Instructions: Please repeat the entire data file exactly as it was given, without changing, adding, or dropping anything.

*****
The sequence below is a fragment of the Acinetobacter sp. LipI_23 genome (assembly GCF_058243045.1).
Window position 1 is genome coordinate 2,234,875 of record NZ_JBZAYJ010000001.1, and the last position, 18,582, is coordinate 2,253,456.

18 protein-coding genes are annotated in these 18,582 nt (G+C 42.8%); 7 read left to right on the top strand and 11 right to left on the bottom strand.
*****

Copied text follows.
The sequence below is a fragment of the Acinetobacter sp. LipI_23 genome (assembly GCF_058243045.1).
Window position 1 is genome coordinate 2,234,875 of record NZ_JBZAYJ010000001.1, and the last position, 18,582, is coordinate 2,253,456.

18 protein-coding genes are annotated in these 18,582 nt (G+C 42.8%); 7 read left to right on the top strand and 11 right to left on the bottom strand.